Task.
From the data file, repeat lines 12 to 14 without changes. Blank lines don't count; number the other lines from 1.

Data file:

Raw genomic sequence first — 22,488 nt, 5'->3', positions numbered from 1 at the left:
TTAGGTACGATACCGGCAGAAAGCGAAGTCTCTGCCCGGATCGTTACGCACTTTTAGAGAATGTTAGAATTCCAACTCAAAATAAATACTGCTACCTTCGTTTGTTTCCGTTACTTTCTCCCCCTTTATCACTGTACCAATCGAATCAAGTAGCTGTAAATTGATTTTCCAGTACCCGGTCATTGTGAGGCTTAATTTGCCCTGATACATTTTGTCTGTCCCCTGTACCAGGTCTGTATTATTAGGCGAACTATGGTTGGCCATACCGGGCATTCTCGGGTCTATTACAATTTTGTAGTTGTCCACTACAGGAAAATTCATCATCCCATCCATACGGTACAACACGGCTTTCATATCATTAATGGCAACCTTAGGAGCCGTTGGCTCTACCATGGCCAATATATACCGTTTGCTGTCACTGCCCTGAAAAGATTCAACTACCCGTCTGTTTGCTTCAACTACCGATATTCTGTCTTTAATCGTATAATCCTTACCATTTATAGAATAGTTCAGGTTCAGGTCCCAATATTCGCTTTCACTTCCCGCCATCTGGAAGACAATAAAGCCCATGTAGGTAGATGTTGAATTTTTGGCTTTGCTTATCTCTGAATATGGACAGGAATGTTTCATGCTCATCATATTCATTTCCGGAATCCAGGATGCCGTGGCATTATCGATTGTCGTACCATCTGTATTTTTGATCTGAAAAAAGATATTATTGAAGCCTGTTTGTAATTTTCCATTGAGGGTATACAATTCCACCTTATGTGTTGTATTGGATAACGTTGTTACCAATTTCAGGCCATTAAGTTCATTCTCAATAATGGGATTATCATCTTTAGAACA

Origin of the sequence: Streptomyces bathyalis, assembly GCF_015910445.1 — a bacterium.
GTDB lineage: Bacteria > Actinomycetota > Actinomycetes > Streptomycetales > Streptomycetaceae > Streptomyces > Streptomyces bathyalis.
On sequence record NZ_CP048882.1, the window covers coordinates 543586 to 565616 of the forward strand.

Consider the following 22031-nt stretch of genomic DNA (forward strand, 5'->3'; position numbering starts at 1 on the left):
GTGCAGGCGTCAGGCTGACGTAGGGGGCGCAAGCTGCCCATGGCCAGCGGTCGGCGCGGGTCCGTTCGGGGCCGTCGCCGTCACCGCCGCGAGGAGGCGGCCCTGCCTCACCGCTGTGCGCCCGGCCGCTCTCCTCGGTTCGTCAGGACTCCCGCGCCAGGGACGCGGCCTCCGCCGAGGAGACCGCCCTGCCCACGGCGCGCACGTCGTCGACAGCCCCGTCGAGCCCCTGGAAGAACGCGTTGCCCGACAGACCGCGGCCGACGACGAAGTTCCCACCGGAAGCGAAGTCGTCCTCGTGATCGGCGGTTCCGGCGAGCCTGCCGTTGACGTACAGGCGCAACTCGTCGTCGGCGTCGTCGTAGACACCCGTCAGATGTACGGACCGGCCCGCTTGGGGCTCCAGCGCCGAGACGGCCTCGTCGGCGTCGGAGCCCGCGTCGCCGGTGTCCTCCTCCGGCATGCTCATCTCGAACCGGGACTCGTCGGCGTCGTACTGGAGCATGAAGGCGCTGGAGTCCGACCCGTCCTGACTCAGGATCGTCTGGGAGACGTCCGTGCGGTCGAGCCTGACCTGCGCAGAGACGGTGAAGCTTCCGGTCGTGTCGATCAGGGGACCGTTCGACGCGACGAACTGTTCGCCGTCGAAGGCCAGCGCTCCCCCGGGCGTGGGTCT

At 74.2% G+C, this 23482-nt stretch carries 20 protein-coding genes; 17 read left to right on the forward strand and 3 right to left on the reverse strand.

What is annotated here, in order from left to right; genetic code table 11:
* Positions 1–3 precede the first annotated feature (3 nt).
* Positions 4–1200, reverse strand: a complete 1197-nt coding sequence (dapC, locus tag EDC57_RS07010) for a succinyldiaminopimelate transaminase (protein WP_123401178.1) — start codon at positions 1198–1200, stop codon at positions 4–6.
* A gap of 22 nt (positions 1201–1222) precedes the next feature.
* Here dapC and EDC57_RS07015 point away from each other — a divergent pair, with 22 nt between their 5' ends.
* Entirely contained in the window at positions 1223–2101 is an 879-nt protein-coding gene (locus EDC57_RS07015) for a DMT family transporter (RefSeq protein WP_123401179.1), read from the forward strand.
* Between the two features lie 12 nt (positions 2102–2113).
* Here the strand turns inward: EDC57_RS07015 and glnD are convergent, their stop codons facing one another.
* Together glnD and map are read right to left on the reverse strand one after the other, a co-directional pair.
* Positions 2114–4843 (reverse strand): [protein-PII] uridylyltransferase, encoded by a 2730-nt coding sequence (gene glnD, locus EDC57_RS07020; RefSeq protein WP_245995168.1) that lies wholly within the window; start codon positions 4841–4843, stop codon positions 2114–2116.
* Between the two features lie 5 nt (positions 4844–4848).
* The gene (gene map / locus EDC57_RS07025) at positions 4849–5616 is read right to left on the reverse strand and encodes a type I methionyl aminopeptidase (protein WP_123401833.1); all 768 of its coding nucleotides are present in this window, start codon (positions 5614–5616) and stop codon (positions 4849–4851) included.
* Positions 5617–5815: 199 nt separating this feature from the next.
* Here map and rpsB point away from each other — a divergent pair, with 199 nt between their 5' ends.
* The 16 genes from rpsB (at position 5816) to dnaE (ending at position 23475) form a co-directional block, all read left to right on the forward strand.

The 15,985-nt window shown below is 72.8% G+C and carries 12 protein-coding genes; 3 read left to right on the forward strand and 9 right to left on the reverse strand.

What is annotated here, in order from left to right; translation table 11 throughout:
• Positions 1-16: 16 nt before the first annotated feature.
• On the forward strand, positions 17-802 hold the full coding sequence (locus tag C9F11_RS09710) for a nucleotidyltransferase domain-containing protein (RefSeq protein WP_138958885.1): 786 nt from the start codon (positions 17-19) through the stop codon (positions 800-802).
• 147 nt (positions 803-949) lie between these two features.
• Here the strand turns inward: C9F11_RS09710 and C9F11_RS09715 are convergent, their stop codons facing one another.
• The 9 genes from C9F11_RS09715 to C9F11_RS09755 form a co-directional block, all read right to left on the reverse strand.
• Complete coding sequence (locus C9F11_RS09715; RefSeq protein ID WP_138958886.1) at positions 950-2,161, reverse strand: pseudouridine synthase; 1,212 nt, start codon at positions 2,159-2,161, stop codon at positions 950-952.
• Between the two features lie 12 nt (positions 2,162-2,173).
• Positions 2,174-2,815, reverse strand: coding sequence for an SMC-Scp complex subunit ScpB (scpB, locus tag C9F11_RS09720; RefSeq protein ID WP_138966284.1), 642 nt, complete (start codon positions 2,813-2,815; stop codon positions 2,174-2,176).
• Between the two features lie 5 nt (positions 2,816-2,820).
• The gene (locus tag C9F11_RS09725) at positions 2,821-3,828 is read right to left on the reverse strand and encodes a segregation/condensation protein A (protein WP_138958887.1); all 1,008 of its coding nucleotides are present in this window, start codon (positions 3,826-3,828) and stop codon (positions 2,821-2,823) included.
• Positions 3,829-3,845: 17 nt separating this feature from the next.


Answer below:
* A gap of 22 nt (positions 1201–1222) precedes the next feature.
* Here dapC and EDC57_RS07015 point away from each other — a divergent pair, with 22 nt between their 5' ends.
* Entirely contained in the window at positions 1223–2101 is an 879-nt protein-coding gene (locus EDC57_RS07015) for a DMT family transporter (RefSeq protein WP_123401179.1), read from the forward strand.